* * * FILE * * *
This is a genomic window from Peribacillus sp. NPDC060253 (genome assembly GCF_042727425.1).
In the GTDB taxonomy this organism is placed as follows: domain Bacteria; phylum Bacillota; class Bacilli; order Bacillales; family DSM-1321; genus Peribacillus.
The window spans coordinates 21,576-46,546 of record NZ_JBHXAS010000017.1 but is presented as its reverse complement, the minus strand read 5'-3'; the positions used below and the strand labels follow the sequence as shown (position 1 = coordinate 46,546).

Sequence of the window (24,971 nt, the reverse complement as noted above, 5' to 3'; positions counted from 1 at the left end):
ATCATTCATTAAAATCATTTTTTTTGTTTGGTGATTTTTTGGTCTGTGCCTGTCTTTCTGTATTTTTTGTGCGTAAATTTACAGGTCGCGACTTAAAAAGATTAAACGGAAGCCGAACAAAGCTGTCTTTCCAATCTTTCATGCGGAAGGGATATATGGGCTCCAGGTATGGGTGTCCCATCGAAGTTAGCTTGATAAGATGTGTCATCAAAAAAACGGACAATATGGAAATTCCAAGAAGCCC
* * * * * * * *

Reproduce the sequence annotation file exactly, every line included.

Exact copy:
This is a genomic window from Peribacillus sp. NPDC060253 (genome assembly GCF_042727425.1).
In the GTDB taxonomy this organism is placed as follows: domain Bacteria; phylum Bacillota; class Bacilli; order Bacillales; family DSM-1321; genus Peribacillus.
The window spans coordinates 21,576-46,546 of record NZ_JBHXAS010000017.1 but is presented as its reverse complement, the minus strand read 5'-3'; the positions used below and the strand labels follow the sequence as shown (position 1 = coordinate 46,546).

Sequence of the window (24,971 nt, the reverse complement as noted above, 5' to 3'; positions counted from 1 at the left end):
ATCATTCATTAAAATCATTTTTTTTGTTTGGTGATTTTTTGGTCTGTGCCTGTCTTTCTGTATTTTTTGTGCGTAAATTTACAGGTCGCGACTTAAAAAGATTAAACGGAAGCCGAACAAAGCTGTCTTTCCAATCTTTCATGCGGAAGGGATATATGGGCTCCAGGTATGGGTGTCCCATCGAAGTTAGCTTGATAAGATGTGTCATCAAAAAAACGGACAATATGGAAATTCCAAGAAGCCC